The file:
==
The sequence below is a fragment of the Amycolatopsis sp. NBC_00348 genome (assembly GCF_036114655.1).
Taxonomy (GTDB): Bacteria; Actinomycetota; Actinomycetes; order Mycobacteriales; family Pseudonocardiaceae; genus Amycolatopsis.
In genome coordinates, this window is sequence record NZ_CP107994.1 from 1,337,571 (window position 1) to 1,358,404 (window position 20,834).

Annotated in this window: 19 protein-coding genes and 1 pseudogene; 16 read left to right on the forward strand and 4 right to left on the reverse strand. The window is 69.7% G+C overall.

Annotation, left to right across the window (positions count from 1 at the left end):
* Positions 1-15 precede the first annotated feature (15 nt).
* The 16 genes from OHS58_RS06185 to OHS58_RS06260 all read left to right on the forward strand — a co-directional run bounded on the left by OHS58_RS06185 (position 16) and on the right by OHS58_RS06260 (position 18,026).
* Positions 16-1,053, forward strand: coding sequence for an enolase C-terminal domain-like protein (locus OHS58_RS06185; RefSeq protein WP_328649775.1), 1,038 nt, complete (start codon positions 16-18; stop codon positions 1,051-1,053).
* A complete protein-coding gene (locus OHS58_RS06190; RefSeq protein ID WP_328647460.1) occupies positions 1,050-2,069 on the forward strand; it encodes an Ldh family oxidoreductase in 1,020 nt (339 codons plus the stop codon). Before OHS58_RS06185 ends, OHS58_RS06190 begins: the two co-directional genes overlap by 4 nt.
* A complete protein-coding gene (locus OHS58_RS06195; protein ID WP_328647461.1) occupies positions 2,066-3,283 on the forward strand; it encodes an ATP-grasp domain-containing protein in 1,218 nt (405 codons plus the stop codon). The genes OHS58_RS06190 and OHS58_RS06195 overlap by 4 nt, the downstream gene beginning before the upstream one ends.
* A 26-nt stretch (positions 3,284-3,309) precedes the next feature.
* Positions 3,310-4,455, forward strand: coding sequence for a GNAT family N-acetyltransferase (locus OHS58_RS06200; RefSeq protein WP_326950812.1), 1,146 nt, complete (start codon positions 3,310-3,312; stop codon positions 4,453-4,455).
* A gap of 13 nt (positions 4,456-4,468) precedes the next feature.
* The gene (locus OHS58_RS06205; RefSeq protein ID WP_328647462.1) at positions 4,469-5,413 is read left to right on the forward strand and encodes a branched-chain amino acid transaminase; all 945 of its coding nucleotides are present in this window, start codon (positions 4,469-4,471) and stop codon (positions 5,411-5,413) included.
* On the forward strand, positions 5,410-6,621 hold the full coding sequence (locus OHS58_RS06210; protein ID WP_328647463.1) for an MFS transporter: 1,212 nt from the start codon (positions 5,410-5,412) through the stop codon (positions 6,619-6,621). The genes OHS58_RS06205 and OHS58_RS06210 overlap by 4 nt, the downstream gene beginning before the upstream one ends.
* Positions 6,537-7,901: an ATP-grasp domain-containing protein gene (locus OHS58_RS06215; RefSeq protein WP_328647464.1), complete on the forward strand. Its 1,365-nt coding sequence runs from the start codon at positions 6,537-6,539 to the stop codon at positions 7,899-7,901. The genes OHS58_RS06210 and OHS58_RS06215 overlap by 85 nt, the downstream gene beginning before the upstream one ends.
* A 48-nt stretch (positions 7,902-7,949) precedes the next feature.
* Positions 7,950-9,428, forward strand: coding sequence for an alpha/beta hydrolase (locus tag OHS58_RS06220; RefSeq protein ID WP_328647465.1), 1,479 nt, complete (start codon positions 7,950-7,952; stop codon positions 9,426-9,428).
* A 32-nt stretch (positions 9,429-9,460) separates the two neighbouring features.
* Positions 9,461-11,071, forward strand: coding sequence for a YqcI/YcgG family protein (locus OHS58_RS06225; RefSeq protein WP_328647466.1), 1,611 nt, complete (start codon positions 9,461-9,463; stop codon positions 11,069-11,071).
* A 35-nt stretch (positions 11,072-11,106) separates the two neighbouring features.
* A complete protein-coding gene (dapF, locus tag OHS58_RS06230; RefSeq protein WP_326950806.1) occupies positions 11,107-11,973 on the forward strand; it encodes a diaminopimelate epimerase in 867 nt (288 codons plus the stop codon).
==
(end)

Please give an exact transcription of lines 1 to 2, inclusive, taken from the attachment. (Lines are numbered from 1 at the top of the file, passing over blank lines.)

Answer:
The sequence below is a fragment of the Amycolatopsis sp. NBC_00348 genome (assembly GCF_036114655.1).
Taxonomy (GTDB): Bacteria; Actinomycetota; Actinomycetes; order Mycobacteriales; family Pseudonocardiaceae; genus Amycolatopsis.